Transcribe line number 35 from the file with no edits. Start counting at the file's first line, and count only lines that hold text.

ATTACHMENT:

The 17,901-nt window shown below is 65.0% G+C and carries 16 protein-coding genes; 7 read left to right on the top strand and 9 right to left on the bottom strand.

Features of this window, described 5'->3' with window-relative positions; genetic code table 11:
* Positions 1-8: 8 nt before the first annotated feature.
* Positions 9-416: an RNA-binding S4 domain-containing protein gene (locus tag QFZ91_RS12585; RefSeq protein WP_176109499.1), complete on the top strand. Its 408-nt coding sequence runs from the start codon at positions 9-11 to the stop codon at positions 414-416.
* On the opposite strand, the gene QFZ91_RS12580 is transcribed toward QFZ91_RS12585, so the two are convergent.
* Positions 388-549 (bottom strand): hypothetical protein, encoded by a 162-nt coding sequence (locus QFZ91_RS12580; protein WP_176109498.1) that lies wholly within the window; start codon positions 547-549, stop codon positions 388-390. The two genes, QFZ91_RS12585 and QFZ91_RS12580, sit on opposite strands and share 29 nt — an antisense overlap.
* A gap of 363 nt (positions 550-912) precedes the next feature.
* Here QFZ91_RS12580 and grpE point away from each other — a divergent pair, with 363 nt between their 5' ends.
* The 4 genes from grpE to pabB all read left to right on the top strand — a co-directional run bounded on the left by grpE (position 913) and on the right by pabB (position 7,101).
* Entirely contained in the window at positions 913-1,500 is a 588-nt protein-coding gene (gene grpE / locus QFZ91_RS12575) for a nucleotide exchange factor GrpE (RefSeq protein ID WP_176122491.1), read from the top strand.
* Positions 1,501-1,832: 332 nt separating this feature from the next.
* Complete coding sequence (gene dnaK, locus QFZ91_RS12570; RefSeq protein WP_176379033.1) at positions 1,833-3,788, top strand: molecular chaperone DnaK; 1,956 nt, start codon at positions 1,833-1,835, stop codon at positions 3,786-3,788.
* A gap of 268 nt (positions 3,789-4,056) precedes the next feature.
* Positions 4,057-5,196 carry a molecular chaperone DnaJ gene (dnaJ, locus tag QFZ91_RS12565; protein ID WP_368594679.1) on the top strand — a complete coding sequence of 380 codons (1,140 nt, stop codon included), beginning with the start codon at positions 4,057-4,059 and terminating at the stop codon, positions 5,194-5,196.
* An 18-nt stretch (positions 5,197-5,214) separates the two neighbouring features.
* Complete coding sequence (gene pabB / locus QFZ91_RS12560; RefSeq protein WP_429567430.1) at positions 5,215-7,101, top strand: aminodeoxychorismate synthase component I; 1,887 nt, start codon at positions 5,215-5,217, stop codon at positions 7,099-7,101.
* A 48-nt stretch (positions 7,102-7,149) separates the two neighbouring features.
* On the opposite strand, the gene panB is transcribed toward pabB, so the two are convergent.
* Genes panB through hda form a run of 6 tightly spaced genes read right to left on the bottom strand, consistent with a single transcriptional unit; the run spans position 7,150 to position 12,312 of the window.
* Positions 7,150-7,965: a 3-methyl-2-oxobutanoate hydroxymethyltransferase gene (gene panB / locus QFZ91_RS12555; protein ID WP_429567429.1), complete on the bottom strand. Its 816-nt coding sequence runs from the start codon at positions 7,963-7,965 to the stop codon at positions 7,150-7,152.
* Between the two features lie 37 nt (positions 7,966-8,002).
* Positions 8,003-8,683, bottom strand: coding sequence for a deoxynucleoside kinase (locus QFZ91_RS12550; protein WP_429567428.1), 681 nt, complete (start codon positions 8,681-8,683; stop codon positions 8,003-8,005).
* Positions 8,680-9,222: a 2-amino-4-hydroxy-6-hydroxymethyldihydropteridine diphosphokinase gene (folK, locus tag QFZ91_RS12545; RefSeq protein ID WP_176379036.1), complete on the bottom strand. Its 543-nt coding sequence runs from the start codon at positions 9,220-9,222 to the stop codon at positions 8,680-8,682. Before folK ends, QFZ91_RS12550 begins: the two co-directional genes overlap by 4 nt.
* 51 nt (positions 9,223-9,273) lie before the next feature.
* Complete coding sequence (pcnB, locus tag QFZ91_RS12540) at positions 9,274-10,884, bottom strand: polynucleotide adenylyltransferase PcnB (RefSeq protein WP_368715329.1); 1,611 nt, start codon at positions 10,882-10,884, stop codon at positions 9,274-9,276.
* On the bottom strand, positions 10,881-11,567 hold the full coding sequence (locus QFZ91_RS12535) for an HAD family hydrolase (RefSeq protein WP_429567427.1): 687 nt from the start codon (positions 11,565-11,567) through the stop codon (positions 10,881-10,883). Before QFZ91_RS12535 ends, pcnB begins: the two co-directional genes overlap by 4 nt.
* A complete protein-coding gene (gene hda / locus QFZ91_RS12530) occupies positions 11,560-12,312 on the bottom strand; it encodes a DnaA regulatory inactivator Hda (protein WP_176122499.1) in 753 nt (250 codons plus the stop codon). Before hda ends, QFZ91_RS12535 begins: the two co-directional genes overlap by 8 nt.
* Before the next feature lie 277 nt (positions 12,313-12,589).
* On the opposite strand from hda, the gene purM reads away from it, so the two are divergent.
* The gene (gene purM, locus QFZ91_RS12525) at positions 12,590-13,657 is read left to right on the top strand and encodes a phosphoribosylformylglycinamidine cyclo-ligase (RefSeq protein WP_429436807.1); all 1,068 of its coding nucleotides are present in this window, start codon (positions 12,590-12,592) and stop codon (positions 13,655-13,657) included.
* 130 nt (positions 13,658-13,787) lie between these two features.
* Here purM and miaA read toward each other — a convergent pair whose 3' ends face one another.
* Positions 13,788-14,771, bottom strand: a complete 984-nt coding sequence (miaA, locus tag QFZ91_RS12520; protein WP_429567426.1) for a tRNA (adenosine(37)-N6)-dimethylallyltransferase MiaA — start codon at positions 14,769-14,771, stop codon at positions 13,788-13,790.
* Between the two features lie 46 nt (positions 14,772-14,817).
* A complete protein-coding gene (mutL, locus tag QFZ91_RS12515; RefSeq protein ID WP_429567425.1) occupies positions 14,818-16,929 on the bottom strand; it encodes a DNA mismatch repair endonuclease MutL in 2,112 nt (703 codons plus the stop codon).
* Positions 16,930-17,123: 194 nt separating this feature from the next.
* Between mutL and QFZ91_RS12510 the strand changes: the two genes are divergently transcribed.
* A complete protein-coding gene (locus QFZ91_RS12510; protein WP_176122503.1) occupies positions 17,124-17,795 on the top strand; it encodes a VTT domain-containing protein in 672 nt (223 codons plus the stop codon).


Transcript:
* A complete protein-coding gene (mutL, locus tag QFZ91_RS12515; RefSeq protein ID WP_429567425.1) occupies positions 14,818-16,929 on the bottom strand; it encodes a DNA mismatch repair endonuclease MutL in 2,112 nt (703 codons plus the stop codon).